’m so honored to be guest posting
with my friend Dan Miller at 48 Days
this week. Dan is passionate about helping you find or create work you love, and that is meaningful, purposeful, and profitable.
Perhaps you work for a small business that doesn’t offer traditional benefits such as health insurance. Perhaps you’re an independent contractor or entrepreneur and are concerned about how to manage healthcare costs for you and your family. Or perhaps the health insurance your job provides doesn’t fit with your values or needs.
There are many things you can do to proactively take charge of your healthcare just as you should your work-life, health, and other aspects of your life. You don’t have to let outside circumstances dictate how you will be spending your days. You can do the same with your healthcare. You don’t have to let government regulations, health insurance companies, or your boss (if you have one) determine how you and your family will get health care when you need it.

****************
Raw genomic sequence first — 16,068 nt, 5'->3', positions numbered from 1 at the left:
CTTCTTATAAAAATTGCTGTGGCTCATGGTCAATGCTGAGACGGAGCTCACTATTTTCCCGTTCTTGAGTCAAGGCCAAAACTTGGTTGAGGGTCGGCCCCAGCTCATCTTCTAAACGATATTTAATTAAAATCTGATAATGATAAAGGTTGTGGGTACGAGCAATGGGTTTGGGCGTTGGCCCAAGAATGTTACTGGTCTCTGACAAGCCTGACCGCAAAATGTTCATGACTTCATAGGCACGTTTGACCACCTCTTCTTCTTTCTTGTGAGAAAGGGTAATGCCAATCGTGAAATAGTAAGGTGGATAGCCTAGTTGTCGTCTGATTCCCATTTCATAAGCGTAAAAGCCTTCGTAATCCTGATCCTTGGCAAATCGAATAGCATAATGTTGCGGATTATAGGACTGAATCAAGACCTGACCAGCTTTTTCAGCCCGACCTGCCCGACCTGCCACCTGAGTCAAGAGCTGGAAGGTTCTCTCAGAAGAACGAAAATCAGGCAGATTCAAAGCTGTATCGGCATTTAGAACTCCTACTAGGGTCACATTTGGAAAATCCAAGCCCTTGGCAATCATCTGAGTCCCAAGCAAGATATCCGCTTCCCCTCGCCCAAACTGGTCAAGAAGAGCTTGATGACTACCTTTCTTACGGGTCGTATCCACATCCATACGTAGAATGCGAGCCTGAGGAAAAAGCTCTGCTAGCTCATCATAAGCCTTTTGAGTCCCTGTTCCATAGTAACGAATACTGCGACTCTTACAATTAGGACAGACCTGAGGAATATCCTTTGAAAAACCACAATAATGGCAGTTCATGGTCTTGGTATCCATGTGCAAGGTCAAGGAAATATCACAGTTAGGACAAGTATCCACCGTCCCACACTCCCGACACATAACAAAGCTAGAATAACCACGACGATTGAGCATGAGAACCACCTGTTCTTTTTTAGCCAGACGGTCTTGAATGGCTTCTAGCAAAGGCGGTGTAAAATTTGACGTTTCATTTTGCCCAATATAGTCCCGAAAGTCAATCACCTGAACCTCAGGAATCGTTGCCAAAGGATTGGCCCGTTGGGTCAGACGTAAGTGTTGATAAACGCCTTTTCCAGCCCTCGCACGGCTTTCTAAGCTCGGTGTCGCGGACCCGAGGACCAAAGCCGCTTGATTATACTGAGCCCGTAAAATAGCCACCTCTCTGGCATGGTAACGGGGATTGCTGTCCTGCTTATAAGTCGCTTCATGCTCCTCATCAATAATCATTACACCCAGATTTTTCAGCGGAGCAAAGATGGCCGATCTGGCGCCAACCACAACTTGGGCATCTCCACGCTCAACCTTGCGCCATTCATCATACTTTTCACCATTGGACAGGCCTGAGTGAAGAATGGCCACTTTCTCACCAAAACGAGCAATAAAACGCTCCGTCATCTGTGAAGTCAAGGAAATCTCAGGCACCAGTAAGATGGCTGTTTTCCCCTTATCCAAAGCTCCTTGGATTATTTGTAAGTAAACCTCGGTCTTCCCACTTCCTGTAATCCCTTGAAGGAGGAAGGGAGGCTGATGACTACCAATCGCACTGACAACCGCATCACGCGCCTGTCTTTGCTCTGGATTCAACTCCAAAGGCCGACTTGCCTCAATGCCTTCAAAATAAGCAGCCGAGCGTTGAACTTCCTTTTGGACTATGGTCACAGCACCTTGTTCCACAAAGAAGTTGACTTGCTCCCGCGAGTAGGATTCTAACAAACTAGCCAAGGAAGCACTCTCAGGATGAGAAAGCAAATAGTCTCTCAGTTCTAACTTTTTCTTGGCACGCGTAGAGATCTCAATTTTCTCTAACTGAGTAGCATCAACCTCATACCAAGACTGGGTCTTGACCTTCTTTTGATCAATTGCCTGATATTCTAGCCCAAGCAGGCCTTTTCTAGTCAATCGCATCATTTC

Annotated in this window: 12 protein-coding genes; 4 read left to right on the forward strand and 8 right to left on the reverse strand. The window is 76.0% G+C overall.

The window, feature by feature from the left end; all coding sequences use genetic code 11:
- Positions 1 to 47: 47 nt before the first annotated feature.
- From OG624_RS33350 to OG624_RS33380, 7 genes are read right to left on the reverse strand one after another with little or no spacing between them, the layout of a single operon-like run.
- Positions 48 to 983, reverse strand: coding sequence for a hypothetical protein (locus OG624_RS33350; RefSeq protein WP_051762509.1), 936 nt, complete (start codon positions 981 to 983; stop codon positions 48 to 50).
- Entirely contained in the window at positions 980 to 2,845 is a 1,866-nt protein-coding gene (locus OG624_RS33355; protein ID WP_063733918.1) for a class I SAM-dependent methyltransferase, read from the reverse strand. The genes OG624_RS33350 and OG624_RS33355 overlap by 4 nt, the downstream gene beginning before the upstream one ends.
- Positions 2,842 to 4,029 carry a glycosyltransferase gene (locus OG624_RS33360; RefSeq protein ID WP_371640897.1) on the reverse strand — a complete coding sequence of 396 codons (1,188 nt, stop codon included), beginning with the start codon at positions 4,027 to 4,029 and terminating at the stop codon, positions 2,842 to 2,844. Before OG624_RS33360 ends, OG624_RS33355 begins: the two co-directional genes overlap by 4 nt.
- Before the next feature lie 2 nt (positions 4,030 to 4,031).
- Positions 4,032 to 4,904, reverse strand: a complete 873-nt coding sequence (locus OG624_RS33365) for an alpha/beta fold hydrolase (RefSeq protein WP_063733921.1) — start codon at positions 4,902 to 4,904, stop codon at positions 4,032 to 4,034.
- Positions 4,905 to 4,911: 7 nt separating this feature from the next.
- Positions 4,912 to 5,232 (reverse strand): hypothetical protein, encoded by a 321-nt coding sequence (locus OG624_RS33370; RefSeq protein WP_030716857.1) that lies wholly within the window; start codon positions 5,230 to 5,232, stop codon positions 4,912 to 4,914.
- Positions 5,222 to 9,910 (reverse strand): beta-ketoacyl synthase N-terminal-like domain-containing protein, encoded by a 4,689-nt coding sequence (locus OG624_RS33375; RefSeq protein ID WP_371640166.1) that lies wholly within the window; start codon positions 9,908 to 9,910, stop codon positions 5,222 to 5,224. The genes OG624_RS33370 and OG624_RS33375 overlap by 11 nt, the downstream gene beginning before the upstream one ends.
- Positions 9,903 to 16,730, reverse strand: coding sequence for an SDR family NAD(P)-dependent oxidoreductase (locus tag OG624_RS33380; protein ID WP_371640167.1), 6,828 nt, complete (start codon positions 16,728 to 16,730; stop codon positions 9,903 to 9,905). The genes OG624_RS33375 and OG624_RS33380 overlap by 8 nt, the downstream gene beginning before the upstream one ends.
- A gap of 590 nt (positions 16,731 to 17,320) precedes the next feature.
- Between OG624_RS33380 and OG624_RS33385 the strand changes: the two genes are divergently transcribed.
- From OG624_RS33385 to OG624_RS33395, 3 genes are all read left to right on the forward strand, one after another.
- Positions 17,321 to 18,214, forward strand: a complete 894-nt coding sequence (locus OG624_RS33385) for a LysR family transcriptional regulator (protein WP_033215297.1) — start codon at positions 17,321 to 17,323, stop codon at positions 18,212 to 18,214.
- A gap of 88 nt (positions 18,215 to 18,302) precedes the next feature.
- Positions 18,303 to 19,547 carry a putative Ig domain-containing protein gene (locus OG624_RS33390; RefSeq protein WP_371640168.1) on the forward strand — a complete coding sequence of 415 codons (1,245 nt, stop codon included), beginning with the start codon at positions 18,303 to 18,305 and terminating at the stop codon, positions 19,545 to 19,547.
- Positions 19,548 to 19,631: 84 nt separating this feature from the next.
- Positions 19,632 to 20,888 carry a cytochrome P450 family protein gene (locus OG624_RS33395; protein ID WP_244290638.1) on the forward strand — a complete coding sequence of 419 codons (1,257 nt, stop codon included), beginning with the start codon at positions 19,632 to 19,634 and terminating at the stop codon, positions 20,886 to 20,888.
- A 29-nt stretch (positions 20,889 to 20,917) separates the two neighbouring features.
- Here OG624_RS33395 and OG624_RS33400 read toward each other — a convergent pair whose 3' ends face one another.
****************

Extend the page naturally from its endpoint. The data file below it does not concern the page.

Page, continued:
Of course looking at your options before you are in a health crisis provides the best possibilities. Here are some things to consider.
Want to see my five specific recommendations, including helpful links and resources?
Join me over at the full post on 48days.com. See you there!
And I also talk a lot more about these options in my new book Dr Carol’s Guide to Women’s Health. Check it out today!
The big day has arrived. At least it’s big for me.
Dr Carol’s Guide to Women’s Health is released for sale today. And I hope every one of you goes on Amazon.com right now and buys one!